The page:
9. Misspelled second character (via left misspelling adjacency) and capitalized first character.
10. Misspelled second character (via left misspelling adjacency).
11. Misspelled second character (via right misspelling adjacency) and capitalized first character.
12. Misspelled second character (via right misspelling adjacency).
So, including our first misspelled last character with left/right adjacencies, we had 14 lists of 20,000 words to run through. 14 multiplied by 8.8 hours = 123.2 hours, which is five days if the program ran straight for 24 hours a day. We needed to take a break in between each of the 14 sessions, however, and restart Xcode just in case there was a learning algorithm—we didn’t want the results of one session to pollute another.
Renting computers from Amazon is easy and but not if they’re Mac OS computers, which aren’t available through Amazon and get rather expensive through other dealers. Fortunately, the Columbia School of Journalism let us take over one of their Mac computer labs and we were able to run script in parallel and finished in a much more reasonable time frame. I was also able to not have my laptop out of commission crunching words for a week. Here’s a Vine of what the automated corrections looked like:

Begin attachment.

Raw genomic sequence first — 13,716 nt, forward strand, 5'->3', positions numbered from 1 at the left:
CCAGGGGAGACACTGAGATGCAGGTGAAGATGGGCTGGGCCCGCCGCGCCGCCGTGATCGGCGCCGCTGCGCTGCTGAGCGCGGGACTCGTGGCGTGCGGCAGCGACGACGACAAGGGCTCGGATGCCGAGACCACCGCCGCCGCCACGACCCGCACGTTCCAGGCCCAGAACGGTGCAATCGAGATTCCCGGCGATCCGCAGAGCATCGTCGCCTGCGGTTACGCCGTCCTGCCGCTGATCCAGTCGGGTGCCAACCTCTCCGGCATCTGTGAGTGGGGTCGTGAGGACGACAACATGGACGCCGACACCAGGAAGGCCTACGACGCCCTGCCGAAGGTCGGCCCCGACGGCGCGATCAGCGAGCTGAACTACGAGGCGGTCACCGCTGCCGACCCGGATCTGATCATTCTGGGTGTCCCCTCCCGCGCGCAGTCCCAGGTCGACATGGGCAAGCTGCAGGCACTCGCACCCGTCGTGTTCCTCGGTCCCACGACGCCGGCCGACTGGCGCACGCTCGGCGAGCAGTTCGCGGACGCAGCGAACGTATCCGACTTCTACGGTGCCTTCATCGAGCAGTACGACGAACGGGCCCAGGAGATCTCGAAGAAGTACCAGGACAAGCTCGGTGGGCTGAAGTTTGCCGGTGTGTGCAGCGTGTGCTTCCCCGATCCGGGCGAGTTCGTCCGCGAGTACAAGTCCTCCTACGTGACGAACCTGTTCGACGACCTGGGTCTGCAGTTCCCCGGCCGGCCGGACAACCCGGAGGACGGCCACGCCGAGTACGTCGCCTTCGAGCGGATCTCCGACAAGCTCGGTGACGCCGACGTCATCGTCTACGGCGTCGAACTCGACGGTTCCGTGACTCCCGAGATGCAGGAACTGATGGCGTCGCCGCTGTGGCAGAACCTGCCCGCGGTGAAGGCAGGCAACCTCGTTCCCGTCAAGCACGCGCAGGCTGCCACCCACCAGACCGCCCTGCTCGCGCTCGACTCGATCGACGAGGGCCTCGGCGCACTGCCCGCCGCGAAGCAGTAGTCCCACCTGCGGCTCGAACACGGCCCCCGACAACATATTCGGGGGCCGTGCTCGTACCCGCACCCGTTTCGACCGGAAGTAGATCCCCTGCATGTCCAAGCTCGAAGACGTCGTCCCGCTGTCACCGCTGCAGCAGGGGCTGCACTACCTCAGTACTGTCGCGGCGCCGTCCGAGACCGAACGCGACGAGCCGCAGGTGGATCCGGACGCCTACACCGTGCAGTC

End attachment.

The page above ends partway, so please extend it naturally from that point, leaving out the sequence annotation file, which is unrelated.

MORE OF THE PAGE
One drawback of this method was that we could only get the mouse simulator to select the first suggestion. So, in the scenario that for the misspelled word “abortiom”, “aborted” was suggested as more likely than “abortion,” this program would make that as an inaccurate correction. Wearen’t too worried about this, though, because 1) our iOS script in stage one *did* take into account multiple suggestions, so all the words had two chances to be corrected in that scenario, and 2) we presented 14 different misspellings of these words and if any one of these variations was correctly spelled then we counted that accurately corrected. If a word that is only off by one character isn’t suggested that many times, then something in the algorithm isn’t handling that word correctly.